Facebook is facing another censorship showdown in court, based on a suit brought by the owner of a censored viral news page set to appear before the Ninth Circuit Court of Appeals this June.
The case is brought by Jason Fyk, who ran the viral page WTF News until it was shut down by Facebook in 2016. At the time of the page being removed, Fyk says it had 14 million fans on the platform.
Much as in other Big Tech censorship cases, Facebook has argued in court that Section 230 of the Communications Decency Act allows it wide purview to censor its users as and when it sees fit. The U.S. District Court for Northern California previously accepted Facebook’s arguments, which will now be reviewed by the Ninth Circuit Court of Appeals.
This case makes a different argument than other Section 230 cases in that it avoids a focus on subsection C(2), which permits tech platforms to engage in “good Samaritan” blocking and screening of “objectionable” content. Cases fought on this basis typically argue that content censored by Big Tech companies does not fit the law’s definition of “objectionable.”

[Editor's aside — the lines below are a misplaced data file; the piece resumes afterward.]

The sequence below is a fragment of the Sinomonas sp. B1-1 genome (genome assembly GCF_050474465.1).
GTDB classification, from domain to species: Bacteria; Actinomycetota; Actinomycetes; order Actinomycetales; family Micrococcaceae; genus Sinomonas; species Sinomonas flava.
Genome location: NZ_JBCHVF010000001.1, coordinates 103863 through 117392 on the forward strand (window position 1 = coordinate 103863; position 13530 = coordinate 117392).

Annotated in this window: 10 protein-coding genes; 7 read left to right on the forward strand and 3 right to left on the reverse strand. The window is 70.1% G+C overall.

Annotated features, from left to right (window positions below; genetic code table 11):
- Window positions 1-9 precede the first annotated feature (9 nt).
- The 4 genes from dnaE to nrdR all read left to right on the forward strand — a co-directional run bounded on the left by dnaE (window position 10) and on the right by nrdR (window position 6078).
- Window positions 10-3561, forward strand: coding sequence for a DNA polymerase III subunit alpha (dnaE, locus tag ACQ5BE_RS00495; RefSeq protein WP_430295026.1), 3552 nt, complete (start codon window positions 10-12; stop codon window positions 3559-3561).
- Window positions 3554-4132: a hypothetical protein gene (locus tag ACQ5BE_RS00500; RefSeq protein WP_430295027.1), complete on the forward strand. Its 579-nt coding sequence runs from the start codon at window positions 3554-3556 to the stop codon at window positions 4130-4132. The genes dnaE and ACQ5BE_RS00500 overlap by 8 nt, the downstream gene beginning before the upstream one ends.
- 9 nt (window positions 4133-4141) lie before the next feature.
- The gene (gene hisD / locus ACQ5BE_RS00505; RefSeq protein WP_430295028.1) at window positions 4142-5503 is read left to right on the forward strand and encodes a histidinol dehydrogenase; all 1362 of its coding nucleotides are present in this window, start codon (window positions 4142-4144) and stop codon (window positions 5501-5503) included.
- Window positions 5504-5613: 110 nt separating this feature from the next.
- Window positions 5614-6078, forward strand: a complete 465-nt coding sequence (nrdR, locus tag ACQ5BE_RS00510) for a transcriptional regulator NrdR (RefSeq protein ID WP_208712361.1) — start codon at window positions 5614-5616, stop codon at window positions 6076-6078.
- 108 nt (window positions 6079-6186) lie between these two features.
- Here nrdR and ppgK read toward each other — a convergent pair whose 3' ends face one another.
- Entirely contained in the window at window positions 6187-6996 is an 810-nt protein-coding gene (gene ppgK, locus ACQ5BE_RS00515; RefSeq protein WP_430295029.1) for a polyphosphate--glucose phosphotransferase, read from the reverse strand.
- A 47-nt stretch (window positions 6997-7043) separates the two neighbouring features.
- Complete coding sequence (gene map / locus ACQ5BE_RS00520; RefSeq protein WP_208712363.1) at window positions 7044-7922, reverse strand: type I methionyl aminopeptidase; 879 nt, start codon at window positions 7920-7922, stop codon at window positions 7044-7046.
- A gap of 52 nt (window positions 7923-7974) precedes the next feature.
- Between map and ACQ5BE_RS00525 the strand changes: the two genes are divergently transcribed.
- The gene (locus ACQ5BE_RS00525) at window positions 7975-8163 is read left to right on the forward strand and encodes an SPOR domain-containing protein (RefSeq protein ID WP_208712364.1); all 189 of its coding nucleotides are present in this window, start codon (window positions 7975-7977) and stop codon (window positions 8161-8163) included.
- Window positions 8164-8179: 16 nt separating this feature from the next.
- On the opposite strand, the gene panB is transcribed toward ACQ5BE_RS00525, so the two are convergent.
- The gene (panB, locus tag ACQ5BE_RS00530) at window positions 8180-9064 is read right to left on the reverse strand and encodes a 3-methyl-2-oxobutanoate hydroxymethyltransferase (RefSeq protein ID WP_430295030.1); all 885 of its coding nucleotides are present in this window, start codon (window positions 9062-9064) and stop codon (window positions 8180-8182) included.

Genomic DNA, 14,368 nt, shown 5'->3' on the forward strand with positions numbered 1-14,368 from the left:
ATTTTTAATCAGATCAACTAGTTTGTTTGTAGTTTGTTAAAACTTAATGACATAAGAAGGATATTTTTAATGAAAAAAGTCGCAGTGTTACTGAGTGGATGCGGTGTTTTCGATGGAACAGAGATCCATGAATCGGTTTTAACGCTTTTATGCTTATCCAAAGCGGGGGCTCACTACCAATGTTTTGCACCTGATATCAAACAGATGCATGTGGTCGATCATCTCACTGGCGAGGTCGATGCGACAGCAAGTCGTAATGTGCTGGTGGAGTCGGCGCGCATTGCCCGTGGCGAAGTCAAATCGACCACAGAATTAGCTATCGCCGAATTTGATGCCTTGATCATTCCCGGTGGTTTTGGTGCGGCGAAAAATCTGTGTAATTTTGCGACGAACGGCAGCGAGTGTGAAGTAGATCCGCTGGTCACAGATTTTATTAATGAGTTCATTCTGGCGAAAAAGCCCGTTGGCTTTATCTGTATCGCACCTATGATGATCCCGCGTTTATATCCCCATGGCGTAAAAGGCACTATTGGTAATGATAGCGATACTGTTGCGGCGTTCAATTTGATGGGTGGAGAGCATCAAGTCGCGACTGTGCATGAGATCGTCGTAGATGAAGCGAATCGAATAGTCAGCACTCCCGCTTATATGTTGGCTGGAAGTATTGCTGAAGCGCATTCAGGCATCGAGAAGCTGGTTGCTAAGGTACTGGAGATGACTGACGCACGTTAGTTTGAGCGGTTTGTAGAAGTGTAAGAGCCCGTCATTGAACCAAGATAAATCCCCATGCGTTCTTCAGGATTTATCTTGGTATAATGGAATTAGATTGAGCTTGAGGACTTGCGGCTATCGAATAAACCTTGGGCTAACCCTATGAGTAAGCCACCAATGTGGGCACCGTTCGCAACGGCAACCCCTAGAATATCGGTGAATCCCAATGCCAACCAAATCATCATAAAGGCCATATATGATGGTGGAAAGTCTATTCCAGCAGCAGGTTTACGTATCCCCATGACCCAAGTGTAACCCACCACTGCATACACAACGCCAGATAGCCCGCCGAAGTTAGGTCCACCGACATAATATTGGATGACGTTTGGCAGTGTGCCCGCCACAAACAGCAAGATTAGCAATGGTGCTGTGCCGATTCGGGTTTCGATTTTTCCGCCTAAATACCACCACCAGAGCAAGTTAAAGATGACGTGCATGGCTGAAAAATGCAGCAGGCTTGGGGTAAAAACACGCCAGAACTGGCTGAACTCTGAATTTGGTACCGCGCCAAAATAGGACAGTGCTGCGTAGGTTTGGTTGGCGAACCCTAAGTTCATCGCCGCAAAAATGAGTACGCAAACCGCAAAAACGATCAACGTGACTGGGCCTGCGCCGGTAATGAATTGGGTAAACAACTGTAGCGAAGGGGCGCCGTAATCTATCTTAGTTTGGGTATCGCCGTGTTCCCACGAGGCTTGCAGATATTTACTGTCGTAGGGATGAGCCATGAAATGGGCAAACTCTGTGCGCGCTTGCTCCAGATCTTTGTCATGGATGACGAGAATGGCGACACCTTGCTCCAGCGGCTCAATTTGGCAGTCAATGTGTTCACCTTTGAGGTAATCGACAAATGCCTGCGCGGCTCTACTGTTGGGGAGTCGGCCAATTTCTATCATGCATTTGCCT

Instead, the case focuses on subsection F(3) of the law, which concerns the definition of “information content provider.” The law defines an “information content provider” as “any person or entity that is responsible, in whole or in part, for the creation or development of information provided through the Internet or any other interactive computer service.”
In contrast to “interactive computer services,” “information content providers” are not protected by the liability shields of Section 230. Thus, Big Tech companies must prove that they are “interactive computer services” and not “information content providers” if they wish to be subject to the law’s protections, and thus retain their broad authority to censor users.
By engaging in preferential treatment towards certain types of content, including by funding content produced mainstream media organizations, Fyk’s case will argue that Facebook is “responsible, in whole or in part, for the creation or development of information provided through the Internet,” and thus an “information content provider” not subject to Section 230’s protections.
If the argument is successful, it will open up Big Tech companies to many other censorship cases, as they will no longer enjoy the liability protection that has enabled them to have similar lawsuits dismissed in the past.
Allum Bokhari is the senior technology correspondent at Breitbart News.